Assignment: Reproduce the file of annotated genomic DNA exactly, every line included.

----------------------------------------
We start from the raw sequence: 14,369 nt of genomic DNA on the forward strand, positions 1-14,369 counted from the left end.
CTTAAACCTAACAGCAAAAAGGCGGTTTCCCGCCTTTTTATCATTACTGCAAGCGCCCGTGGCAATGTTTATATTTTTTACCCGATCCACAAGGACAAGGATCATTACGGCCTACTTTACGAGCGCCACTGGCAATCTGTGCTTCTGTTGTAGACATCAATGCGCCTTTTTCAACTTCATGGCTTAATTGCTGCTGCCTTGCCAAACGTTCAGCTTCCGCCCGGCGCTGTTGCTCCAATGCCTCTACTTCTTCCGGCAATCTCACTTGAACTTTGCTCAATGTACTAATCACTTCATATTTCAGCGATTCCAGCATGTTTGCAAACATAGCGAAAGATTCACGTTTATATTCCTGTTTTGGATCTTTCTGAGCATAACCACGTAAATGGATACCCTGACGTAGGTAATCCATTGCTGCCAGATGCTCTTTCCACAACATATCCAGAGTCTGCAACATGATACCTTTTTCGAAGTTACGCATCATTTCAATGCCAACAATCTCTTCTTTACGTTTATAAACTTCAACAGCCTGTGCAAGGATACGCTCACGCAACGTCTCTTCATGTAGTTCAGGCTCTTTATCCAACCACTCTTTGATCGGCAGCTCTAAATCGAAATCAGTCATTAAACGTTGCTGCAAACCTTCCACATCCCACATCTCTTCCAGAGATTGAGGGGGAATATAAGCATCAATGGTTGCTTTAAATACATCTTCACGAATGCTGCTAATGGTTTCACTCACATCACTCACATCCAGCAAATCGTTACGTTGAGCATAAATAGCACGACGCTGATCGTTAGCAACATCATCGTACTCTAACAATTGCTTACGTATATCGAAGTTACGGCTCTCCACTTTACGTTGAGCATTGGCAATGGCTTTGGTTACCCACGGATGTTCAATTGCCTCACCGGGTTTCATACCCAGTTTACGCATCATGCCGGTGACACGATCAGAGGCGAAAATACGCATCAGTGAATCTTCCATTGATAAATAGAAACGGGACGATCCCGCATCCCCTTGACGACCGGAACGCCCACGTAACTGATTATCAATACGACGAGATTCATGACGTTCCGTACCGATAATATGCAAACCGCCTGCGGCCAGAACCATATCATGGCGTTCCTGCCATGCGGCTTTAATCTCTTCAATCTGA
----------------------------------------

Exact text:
We start from the raw sequence: 14,369 nt of genomic DNA on the forward strand, positions 1-14,369 counted from the left end.
CTTAAACCTAACAGCAAAAAGGCGGTTTCCCGCCTTTTTATCATTACTGCAAGCGCCCGTGGCAATGTTTATATTTTTTACCCGATCCACAAGGACAAGGATCATTACGGCCTACTTTACGAGCGCCACTGGCAATCTGTGCTTCTGTTGTAGACATCAATGCGCCTTTTTCAACTTCATGGCTTAATTGCTGCTGCCTTGCCAAACGTTCAGCTTCCGCCCGGCGCTGTTGCTCCAATGCCTCTACTTCTTCCGGCAATCTCACTTGAACTTTGCTCAATGTACTAATCACTTCATATTTCAGCGATTCCAGCATGTTTGCAAACATAGCGAAAGATTCACGTTTATATTCCTGTTTTGGATCTTTCTGAGCATAACCACGTAAATGGATACCCTGACGTAGGTAATCCATTGCTGCCAGATGCTCTTTCCACAACATATCCAGAGTCTGCAACATGATACCTTTTTCGAAGTTACGCATCATTTCAATGCCAACAATCTCTTCTTTACGTTTATAAACTTCAACAGCCTGTGCAAGGATACGCTCACGCAACGTCTCTTCATGTAGTTCAGGCTCTTTATCCAACCACTCTTTGATCGGCAGCTCTAAATCGAAATCAGTCATTAAACGTTGCTGCAAACCTTCCACATCCCACATCTCTTCCAGAGATTGAGGGGGAATATAAGCATCAATGGTTGCTTTAAATACATCTTCACGAATGCTGCTAATGGTTTCACTCACATCACTCACATCCAGCAAATCGTTACGTTGAGCATAAATAGCACGACGCTGATCGTTAGCAACATCATCGTACTCTAACAATTGCTTACGTATATCGAAGTTACGGCTCTCCACTTTACGTTGAGCATTGGCAATGGCTTTGGTTACCCACGGATGTTCAATTGCCTCACCGGGTTTCATACCCAGTTTACGCATCATGCCGGTGACACGATCAGAGGCGAAAATACGCATCAGTGAATCTTCCATTGATAAATAGAAACGGGACGATCCCGCATCCCCTTGACGACCGGAACGCCCACGTAACTGATTATCAATACGACGAGATTCATGACGTTCCGTACCGATAATATGCAAACCGCCTGCGGCCAGAACCATATCATGGCGTTCCTGCCATGCGGCTTTAATCTCTTCAATCTGA